Researchers at Queen Mary University of London have discovered that cells can 'walk' on liquids a bit like the way geckos stick to other surfaces.
Cells are typically grown on solid materials, such as tissue culture plastic, degradable polymers and bioceramics. It is thought that the strong mechanical properties of these biomaterials are required to allow cell adhesion, an important process often controlling the behaviour of stem cells and promoting implant incorporation by surrounding tissues and tissue regeneration.
In this study, published in Nano Letters, the researchers report the successful growth of skin cells at the surface of liquid oil droplets.
This is surprising as the low viscosity of liquids is not thought to support the mechanical forces generated by cells during their adhesion.
The research team discovered that protein nanosheets, films only a few nanometres thick, assemble at the surface of such liquids and display strong mechanical properties sufficient to resist cell-generated forces.
By combining different types of mechanical characterisation methods at the nanoscale, they propose that cell adhesion to such liquids is not mediated by surface tension, as in the case of the walking of water striders, but more akin to the adhesion of geckos to a wide range of surfaces, in which shear forces play an important role.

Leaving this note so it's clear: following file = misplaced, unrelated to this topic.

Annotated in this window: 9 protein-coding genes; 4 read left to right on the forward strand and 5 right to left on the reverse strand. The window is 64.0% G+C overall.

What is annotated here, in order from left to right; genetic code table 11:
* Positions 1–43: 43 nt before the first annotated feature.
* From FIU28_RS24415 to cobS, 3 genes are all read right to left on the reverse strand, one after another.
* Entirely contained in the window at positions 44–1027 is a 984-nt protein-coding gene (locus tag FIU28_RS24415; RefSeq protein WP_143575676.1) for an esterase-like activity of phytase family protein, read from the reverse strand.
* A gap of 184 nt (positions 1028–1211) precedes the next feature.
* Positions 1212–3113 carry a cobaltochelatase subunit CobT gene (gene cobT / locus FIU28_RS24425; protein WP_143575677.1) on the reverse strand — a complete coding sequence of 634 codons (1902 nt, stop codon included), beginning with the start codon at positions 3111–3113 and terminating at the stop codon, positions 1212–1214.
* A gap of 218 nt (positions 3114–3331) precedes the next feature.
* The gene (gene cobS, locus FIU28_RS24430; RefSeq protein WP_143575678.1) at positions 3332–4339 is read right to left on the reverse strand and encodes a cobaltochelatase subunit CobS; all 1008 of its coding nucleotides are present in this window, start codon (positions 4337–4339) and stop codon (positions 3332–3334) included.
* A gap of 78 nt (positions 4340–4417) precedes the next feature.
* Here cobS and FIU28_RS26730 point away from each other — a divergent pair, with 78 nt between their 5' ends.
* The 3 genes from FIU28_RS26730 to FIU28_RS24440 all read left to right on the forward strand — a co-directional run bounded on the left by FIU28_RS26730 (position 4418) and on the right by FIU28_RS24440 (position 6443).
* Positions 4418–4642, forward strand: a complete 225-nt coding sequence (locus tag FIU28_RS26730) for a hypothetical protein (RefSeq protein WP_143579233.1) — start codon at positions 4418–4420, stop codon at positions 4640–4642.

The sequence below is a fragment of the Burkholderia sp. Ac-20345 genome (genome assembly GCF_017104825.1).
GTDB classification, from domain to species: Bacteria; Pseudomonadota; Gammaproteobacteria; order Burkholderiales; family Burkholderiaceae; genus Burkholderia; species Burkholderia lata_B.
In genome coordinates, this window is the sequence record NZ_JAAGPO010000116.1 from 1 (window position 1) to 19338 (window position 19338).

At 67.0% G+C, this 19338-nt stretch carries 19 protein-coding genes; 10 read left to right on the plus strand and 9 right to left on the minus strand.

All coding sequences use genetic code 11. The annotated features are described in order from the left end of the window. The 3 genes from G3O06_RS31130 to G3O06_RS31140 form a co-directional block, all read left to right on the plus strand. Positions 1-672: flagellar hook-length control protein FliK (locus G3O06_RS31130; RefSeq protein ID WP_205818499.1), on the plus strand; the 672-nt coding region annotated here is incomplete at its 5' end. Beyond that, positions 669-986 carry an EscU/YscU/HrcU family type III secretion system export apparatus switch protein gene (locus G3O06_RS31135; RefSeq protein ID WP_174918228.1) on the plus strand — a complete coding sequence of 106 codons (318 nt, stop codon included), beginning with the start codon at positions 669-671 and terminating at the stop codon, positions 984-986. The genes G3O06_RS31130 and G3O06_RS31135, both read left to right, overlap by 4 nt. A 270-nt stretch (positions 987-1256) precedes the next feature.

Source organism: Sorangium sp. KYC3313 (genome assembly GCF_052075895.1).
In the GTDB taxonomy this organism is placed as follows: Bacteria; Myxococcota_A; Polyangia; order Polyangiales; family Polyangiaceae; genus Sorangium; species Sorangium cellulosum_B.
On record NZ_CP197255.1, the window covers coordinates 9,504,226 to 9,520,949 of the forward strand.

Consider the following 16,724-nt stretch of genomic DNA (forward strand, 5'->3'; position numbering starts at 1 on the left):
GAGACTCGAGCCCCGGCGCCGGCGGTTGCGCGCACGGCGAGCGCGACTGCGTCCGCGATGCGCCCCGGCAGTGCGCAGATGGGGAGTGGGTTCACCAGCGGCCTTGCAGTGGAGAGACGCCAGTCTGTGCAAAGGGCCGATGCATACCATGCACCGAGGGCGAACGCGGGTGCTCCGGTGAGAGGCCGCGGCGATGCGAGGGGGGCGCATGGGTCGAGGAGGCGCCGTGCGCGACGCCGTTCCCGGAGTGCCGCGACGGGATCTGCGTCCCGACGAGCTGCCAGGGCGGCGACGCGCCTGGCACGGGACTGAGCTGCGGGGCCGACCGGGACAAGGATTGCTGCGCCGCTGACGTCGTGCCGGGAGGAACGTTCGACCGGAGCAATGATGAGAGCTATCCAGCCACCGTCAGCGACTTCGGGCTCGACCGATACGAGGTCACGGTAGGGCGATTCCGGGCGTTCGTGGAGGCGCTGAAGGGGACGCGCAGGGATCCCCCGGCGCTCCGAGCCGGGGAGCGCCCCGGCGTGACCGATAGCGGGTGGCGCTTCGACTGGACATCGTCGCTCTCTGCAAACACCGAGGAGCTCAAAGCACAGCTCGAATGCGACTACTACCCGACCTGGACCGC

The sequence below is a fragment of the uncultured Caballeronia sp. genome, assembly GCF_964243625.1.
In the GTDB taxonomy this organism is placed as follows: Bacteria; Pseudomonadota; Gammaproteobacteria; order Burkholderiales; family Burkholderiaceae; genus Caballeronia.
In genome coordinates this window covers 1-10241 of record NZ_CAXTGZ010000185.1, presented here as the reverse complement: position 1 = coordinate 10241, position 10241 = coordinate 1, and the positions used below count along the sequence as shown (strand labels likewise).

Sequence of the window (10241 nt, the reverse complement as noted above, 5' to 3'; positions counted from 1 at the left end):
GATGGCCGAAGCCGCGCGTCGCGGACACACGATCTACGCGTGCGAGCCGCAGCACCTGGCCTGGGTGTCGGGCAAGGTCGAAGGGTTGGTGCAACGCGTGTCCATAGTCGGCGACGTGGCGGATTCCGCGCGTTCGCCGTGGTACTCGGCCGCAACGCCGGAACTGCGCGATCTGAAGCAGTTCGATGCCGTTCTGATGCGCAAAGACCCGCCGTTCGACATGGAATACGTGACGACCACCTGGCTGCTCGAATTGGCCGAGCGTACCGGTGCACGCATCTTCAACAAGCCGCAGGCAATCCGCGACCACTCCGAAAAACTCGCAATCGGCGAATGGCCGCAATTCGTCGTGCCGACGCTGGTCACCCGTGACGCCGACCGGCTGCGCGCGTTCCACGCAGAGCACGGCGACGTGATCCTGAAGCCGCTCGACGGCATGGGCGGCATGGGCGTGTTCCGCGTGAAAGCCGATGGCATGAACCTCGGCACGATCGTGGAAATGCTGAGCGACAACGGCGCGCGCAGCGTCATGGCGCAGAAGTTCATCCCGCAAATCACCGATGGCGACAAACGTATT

Lead author Dr Julien Gautrot, from Queen Mary's School of Engineering and Materials Science, said: "Understanding the mechanisms responsible for this behaviour is important as it suggests that the nanoscale properties, rather than their bulk properties, controls cell adhesion and potentially other cell behaviour. This will have important implications for the design of a new generation of biomaterials for regenerative medicine and tissue engineering."
He added: "This means that nanoscale properties of biomaterials or tissue engineering scaffolds can be engineered independently of bulk properties to control cell phenotype and scaffold mechanics separately."
Liquid-liquid systems, such as emulsions like a vinaigrette, are particularly advantageous to a wide range of processing and technologies. They are often used in chemical synthesis and chemical engineering where they have revolutionised industrial processes. In contrast, cell culture and stem cell technologies have not benefitted from the flexibility of liquid-liquid systems.
The team suggest the study could lead to the design of a new generation of cell technologies, for the improved production of adherent stem cells for regenerative medicine.
The study was carried out in collaboration with Umea University, Sweden.
The research was funded by the Engineering and Physical Sciences Research Council (EPSRC) and the Swedish Foundation for International Cooperation in Research and Higher Education.